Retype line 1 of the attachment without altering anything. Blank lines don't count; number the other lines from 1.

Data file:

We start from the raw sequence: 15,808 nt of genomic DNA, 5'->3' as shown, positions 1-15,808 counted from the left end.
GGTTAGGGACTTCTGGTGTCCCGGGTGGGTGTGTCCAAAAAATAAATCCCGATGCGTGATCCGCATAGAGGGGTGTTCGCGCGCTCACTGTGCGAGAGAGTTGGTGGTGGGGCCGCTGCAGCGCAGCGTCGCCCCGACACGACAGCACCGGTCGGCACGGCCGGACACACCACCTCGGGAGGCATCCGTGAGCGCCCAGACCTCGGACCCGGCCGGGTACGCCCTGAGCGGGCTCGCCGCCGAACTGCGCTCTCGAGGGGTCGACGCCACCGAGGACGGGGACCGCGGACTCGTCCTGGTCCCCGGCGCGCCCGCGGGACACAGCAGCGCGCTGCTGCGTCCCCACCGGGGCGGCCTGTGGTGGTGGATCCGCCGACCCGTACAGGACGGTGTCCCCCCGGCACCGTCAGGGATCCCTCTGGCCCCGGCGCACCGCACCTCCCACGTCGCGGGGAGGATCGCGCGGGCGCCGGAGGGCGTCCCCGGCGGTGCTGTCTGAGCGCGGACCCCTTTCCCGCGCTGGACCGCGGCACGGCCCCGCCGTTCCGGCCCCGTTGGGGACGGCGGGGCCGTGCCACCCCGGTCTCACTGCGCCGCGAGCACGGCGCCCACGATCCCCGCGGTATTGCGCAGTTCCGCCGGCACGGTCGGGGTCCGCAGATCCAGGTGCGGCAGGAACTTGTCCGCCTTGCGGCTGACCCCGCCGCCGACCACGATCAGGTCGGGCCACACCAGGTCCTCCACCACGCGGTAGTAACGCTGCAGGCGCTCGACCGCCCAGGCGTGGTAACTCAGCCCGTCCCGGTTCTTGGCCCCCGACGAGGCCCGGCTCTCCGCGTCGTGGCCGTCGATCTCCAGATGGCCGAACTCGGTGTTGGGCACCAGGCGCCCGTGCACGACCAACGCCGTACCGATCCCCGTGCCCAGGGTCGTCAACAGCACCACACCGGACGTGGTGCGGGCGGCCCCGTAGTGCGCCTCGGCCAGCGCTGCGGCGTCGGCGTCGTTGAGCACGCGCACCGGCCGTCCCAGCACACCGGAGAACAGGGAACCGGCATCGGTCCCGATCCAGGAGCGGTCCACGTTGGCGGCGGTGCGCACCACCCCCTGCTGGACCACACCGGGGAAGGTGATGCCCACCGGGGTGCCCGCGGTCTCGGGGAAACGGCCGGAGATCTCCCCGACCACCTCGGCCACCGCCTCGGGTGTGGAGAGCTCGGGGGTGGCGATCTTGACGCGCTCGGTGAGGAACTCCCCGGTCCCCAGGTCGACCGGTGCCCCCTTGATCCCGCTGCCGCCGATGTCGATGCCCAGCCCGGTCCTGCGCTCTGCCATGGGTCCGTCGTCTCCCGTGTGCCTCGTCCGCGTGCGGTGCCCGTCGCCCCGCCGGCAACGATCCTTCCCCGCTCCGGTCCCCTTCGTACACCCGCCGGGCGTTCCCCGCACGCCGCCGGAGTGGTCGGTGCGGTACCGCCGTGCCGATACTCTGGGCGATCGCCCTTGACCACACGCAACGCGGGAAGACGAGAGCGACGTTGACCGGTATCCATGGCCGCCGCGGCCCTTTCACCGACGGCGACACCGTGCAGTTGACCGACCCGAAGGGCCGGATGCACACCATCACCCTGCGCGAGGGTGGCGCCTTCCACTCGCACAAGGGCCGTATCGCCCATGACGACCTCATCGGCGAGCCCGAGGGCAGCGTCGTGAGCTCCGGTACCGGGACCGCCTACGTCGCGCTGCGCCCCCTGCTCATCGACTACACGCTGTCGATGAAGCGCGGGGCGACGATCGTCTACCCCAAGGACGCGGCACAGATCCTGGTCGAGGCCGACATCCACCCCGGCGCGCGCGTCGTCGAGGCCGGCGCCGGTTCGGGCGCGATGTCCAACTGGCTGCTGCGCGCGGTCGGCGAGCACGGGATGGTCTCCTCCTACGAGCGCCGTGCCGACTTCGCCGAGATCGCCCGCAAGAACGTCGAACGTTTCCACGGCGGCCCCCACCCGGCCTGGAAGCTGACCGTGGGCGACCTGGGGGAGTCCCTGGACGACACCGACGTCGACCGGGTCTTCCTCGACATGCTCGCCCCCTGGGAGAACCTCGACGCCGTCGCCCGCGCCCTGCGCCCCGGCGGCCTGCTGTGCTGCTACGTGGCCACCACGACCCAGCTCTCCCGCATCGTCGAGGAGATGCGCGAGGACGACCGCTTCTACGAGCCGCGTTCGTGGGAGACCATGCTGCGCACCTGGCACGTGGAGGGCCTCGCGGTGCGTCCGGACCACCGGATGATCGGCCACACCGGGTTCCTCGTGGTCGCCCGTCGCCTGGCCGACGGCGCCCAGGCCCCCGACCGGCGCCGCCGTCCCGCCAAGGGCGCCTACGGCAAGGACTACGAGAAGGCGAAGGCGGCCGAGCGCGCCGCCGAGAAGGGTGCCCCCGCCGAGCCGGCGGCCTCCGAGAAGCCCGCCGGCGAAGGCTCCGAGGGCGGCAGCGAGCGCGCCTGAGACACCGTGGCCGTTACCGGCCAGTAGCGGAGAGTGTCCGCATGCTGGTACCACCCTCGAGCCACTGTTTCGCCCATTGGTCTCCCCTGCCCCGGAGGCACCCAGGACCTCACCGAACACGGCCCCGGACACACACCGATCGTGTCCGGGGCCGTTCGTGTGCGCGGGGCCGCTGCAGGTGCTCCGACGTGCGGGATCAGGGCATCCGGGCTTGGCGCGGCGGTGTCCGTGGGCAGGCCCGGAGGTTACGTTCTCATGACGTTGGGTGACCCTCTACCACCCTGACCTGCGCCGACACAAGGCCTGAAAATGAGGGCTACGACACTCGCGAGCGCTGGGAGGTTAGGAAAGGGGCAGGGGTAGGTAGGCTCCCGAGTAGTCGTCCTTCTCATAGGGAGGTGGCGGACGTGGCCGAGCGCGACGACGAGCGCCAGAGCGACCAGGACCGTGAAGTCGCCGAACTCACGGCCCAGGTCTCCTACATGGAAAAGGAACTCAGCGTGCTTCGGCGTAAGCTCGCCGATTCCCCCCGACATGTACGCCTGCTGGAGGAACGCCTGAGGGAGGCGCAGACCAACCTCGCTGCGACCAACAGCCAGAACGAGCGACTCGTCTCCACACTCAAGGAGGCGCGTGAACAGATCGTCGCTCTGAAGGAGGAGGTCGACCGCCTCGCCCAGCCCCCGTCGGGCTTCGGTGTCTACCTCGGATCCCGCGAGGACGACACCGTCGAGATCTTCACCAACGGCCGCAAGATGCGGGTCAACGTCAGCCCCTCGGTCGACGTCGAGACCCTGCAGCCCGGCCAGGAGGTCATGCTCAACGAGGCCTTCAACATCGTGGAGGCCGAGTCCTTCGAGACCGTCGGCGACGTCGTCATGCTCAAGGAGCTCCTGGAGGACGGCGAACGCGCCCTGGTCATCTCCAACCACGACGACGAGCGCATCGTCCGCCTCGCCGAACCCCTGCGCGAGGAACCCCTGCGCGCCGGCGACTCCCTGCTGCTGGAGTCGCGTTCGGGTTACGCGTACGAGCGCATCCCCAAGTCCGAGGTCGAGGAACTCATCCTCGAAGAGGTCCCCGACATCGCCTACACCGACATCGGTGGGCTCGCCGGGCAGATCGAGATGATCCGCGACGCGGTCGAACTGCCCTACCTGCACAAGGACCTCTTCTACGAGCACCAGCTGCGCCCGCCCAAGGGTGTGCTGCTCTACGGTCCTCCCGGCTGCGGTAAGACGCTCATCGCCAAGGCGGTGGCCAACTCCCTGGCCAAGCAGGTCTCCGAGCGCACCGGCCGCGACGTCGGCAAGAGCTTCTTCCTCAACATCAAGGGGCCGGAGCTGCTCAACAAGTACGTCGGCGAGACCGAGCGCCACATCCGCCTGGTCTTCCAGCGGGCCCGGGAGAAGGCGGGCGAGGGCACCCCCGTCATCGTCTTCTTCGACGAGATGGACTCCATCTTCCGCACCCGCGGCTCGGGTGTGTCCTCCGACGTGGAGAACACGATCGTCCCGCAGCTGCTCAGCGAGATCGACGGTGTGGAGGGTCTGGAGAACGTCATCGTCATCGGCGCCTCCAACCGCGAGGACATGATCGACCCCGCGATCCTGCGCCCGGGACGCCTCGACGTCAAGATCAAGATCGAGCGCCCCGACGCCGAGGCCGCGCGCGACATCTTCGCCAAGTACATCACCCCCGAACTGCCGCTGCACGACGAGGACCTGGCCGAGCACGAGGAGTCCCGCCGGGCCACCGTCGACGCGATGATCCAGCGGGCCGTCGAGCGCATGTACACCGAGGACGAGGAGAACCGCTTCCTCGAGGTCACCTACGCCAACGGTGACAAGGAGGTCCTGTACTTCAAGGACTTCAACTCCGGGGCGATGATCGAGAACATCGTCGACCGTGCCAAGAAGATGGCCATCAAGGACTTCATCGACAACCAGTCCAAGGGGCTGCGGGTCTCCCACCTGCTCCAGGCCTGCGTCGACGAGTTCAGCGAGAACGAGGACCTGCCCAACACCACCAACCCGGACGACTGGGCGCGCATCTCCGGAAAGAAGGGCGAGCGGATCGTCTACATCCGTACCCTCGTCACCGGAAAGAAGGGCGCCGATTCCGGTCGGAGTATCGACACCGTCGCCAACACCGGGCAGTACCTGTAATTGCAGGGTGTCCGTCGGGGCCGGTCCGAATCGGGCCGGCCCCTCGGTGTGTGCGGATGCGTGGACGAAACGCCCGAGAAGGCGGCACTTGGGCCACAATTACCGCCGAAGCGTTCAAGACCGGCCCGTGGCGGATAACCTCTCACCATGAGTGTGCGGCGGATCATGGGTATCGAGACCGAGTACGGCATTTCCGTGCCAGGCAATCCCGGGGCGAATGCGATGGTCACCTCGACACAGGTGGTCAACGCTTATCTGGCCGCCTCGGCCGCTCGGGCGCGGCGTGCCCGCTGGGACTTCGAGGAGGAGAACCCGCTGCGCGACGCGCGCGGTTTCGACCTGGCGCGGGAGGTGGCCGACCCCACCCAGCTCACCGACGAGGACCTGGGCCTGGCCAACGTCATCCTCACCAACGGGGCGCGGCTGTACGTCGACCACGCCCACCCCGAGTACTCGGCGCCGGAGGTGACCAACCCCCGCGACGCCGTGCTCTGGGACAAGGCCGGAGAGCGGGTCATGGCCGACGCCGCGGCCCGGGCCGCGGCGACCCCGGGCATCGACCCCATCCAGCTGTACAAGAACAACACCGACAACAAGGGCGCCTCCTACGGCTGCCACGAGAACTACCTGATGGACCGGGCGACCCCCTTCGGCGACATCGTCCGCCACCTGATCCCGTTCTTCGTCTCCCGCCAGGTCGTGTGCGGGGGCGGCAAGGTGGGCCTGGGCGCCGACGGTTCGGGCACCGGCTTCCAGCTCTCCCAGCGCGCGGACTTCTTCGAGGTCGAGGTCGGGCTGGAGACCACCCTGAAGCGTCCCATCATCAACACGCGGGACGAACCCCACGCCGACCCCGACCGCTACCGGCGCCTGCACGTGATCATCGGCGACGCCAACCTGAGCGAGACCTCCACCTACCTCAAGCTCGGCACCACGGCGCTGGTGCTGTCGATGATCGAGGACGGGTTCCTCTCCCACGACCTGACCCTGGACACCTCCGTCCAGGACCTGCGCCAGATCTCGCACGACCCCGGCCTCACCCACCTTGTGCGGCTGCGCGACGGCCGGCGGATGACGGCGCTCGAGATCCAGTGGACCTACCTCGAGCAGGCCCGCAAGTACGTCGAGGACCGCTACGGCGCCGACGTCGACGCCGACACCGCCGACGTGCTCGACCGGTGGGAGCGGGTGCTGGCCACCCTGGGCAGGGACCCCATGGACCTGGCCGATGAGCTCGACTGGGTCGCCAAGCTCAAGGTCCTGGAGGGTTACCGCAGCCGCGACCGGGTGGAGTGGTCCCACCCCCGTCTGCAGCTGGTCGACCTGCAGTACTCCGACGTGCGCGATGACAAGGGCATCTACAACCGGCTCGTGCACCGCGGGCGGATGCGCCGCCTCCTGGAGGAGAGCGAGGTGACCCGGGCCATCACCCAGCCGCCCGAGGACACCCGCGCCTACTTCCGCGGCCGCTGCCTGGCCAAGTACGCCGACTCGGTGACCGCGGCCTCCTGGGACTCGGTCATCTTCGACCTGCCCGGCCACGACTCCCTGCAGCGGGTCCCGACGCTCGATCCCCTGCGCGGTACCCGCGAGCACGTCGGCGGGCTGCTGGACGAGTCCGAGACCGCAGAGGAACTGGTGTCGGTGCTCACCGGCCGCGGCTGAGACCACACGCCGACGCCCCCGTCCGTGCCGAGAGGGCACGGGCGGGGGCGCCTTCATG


We start from the raw sequence: 15,808 nt of genomic DNA, 5'->3' as shown, positions 1-15,808 counted from the left end.